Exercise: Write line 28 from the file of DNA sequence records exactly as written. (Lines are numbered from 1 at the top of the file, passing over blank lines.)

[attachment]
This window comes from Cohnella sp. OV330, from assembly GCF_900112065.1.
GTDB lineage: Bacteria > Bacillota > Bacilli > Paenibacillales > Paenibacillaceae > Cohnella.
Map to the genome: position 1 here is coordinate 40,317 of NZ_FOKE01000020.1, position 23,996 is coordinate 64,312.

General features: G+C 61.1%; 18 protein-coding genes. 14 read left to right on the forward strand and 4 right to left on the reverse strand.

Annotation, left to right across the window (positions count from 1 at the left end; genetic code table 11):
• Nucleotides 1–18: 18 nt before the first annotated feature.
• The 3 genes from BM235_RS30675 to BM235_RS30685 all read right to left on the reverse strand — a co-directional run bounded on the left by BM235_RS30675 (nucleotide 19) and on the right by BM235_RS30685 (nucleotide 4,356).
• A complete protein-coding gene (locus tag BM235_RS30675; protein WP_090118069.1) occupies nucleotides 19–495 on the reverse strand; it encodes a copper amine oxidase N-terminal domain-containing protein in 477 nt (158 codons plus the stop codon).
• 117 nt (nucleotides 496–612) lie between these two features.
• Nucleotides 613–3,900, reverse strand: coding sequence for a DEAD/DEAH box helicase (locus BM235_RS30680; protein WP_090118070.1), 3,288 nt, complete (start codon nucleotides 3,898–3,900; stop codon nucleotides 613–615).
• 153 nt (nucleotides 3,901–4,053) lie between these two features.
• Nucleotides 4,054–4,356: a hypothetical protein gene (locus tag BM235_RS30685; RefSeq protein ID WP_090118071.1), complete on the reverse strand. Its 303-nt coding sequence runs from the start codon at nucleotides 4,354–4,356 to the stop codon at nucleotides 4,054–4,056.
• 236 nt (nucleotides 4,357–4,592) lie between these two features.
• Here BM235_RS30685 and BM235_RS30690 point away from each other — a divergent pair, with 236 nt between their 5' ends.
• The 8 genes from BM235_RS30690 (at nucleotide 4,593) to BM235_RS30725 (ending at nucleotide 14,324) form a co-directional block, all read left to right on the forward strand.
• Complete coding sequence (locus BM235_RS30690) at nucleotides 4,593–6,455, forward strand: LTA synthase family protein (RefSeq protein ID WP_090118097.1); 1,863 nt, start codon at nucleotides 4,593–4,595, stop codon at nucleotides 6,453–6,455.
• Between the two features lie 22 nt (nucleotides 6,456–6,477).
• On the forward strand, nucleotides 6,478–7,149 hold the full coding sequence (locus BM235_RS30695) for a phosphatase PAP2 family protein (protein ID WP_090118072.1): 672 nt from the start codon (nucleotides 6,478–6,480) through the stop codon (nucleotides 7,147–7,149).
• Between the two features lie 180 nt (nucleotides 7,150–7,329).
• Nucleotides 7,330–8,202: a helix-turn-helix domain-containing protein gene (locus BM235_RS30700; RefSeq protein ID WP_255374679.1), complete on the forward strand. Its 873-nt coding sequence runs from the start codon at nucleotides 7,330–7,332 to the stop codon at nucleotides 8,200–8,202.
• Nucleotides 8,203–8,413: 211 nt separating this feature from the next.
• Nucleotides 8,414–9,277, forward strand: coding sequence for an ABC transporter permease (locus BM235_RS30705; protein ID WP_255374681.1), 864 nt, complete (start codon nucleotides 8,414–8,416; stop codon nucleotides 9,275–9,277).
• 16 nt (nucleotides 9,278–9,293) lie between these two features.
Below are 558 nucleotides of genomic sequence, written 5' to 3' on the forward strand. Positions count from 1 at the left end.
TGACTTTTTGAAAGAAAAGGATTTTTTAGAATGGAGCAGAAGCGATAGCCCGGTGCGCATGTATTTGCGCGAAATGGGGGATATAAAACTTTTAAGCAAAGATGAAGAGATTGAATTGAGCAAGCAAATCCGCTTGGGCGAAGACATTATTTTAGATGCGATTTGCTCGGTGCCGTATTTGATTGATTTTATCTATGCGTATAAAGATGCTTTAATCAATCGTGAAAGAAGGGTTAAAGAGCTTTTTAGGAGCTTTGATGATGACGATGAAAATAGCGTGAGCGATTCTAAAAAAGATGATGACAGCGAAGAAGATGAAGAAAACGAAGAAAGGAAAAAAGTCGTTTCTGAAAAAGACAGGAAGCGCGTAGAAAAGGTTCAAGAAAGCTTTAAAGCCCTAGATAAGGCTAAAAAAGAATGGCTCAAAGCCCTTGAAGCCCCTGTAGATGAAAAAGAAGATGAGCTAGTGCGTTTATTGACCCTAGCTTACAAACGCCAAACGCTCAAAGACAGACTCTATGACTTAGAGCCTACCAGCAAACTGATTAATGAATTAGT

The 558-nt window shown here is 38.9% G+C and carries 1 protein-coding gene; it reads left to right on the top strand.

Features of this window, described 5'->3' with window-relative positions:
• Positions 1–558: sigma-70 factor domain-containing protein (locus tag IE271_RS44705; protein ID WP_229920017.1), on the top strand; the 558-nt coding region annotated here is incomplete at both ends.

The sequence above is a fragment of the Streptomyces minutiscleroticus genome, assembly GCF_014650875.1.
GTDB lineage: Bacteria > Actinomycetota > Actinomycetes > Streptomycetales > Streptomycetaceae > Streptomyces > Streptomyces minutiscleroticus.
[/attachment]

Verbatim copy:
• Positions 1–558: sigma-70 factor domain-containing protein (locus tag IE271_RS44705; protein ID WP_229920017.1), on the top strand; the 558-nt coding region annotated here is incomplete at both ends.